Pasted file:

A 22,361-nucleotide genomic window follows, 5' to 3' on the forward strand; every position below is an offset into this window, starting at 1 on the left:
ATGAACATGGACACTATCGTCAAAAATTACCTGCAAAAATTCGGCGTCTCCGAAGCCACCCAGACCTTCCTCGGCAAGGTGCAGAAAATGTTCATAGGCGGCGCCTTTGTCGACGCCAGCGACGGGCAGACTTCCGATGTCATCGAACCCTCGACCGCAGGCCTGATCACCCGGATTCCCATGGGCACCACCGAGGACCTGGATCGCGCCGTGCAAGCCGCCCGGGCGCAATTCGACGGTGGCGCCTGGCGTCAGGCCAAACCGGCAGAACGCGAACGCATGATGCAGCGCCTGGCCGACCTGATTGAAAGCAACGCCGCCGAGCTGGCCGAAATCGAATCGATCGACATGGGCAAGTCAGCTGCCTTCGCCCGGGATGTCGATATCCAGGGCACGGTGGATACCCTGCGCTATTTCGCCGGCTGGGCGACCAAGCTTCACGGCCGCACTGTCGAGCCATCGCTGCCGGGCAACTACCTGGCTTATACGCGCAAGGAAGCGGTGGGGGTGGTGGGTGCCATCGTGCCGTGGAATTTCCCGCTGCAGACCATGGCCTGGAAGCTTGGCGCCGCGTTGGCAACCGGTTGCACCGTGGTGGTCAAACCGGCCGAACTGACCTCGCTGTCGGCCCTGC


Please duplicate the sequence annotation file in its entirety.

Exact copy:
A 22,361-nucleotide genomic window follows, 5' to 3' on the forward strand; every position below is an offset into this window, starting at 1 on the left:
ATGAACATGGACACTATCGTCAAAAATTACCTGCAAAAATTCGGCGTCTCCGAAGCCACCCAGACCTTCCTCGGCAAGGTGCAGAAAATGTTCATAGGCGGCGCCTTTGTCGACGCCAGCGACGGGCAGACTTCCGATGTCATCGAACCCTCGACCGCAGGCCTGATCACCCGGATTCCCATGGGCACCACCGAGGACCTGGATCGCGCCGTGCAAGCCGCCCGGGCGCAATTCGACGGTGGCGCCTGGCGTCAGGCCAAACCGGCAGAACGCGAACGCATGATGCAGCGCCTGGCCGACCTGATTGAAAGCAACGCCGCCGAGCTGGCCGAAATCGAATCGATCGACATGGGCAAGTCAGCTGCCTTCGCCCGGGATGTCGATATCCAGGGCACGGTGGATACCCTGCGCTATTTCGCCGGCTGGGCGACCAAGCTTCACGGCCGCACTGTCGAGCCATCGCTGCCGGGCAACTACCTGGCTTATACGCGCAAGGAAGCGGTGGGGGTGGTGGGTGCCATCGTGCCGTGGAATTTCCCGCTGCAGACCATGGCCTGGAAGCTTGGCGCCGCGTTGGCAACCGGTTGCACCGTGGTGGTCAAACCGGCCGAACTGACCTCGCTGTCGGCCCTGC